I bought a Burley bike trailer off of Craigslist and love it. It came with a handlebar, but no stroller kit. When I went to buy a stroller kit, I was pretty disappointed by what Burley sold. Their wheels are plastic! Based on the overwhelmingly negative reviews on Amazon, I decided to see if I could replicate the same basic design for about the same amount of money, but with much higher quality materials. Here's what I came up with.
Materials, Cost and Time:
1 Aluminum 6063 square tubing 1 1/4" x 1 1/4" x 36" ($15.73 from Amazon)
2 6" Threaded Stem Casters, black pneumatic wheel, 1/2 - 13 x 1 1/2/ ( $62.83 incl shipping from Access Casters)
2 Black plastic furniture end caps ($2.00 at the hardware store)
2 1/2 - 13 Flange nuts ($.20)
Total Cost of the hack: $80.76
Cost of Burley's stroller kit: $89.00
Time: One long baby nap (~2 hours)
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Step 1: Rounding Over the Aluminum Square Tubing
The bar that connects the trailer to your bike is 1 1/8" wide. I looked all over for 1 1/8" aluminum tubing, but I could only find 1" or 1 1/4." I noticed though, that if you remove the plastic inserts in the housings (seen in the lower one), a piece of 1 1/4" tubing would fit nicely...except for the roundover. The roundover is a 3/16." I didn't have a 3/16" roundover bit, so instead I took an old table saw blade I didn't care about anymore and chamfered an 1/8" off the edges and rounded them over with a file.
When you start fitting them, it helps to adjust the housings' by loosening their screws until they align better. Once they fit nicely, clean up your roundovers with some medium sandpaper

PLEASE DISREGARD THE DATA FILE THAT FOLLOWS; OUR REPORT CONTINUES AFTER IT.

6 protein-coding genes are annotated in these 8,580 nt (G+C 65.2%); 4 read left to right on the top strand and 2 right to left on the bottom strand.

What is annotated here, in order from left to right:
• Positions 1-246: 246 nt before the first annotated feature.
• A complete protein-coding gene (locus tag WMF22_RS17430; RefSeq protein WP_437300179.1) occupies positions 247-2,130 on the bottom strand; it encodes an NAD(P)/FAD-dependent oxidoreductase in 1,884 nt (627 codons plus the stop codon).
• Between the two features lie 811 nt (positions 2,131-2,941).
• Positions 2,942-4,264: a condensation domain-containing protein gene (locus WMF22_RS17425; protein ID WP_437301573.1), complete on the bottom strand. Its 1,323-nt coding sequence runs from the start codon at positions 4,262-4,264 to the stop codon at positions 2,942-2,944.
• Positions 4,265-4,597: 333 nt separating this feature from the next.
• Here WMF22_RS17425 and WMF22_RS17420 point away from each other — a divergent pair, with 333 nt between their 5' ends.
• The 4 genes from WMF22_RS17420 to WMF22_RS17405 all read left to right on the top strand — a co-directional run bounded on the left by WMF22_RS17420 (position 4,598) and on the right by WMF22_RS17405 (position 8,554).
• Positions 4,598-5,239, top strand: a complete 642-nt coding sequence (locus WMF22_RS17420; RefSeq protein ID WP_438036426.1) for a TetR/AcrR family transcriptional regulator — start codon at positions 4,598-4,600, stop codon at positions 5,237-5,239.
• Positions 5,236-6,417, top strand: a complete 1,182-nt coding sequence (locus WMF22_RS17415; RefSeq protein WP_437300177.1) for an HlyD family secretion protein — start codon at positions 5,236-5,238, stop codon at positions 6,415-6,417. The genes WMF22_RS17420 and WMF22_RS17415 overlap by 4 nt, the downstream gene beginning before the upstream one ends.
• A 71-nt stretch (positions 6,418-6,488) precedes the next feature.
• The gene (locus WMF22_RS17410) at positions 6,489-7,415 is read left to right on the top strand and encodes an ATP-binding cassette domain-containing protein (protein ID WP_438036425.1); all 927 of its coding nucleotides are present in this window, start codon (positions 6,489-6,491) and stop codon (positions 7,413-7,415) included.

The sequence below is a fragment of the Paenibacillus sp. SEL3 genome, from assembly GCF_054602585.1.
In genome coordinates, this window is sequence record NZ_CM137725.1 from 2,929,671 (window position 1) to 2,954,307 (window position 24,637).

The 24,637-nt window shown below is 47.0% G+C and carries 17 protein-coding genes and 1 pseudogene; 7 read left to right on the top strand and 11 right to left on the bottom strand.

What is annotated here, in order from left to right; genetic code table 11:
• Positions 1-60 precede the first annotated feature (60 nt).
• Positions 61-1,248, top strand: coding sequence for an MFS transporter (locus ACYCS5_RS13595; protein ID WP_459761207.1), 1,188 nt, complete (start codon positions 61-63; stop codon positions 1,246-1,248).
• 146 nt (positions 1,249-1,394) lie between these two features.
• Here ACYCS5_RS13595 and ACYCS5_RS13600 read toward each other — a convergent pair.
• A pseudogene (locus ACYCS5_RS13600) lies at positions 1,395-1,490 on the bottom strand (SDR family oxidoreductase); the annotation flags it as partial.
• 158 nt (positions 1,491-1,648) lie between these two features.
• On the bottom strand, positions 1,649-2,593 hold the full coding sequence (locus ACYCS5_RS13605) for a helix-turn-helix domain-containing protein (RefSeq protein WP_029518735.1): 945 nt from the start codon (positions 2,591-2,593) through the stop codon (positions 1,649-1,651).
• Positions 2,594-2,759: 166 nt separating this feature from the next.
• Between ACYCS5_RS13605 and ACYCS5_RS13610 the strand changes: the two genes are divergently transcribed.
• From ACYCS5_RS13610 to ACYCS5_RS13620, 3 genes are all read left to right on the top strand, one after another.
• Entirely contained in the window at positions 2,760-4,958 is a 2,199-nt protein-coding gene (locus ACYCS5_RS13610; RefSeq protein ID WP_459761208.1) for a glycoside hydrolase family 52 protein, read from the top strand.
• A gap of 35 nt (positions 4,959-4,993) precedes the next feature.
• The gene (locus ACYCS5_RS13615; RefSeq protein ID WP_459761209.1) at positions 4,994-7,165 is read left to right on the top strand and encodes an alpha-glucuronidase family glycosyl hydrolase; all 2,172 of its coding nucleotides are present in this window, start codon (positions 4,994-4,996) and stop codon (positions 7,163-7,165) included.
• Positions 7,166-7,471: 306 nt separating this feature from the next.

Step 2: Drilling Holes
At this point you can cut your tubing on the chop saw. I found that 13" looked about right. You can also put the furniture end stops on their fronts at this point. My hardware store didn't have the exact ones I needed. I found two, though, that would work if I pared off the little ridges that go on the inside of the tube. They even had 3/16" round overs, just like I planned....
Layout your 1/2" holes on opposing sides of the tubing for the wheels. I centered my holes about 2 1/8" from the front. If you aren't using a drill press make sure you punch a little divot where your centers are so your bits don't wander. And use some sort of light oil, bike chain lube, or whatever you can find as a cutting lubricant. If you want to make your wife mad later, when she asks you where the olive oil is, you can tell her it's out in the garage.
Step 3: Attaching Wheels
You will only have 1/4" of the caster's stem projecting above the tubing, but it's enough with a flange nut. You'll need a pipe wrench or something to hold onto the caster as you crank down on the nut.
Once they're attached, fit them into the trailer's housings and mark the holes for the pins. I found mine to be about 1 5/8" from the back. Choose a drill bit that is slightly larger than the pin because, contrary to popular opinion, you're not perfect.
Step 4: Take a Stroll!
Congrats! Your trailer is now a stroller. And instead of buying Burley's flimsy plastic wheels that might last a year, you have pneumatic wheels with a 300 lb combined load capacity (which match the look of your other wheels) mounted on structural grade aluminum. And you saved eight bucks to boot. The only disadvantage I can see is that you have to remove those plastic housings and keep track of them. And without them, inserting and removing them isn't as a smooth. Small price to pay I say to feel like a badass when I pass a pack of stroller moms with my latte.
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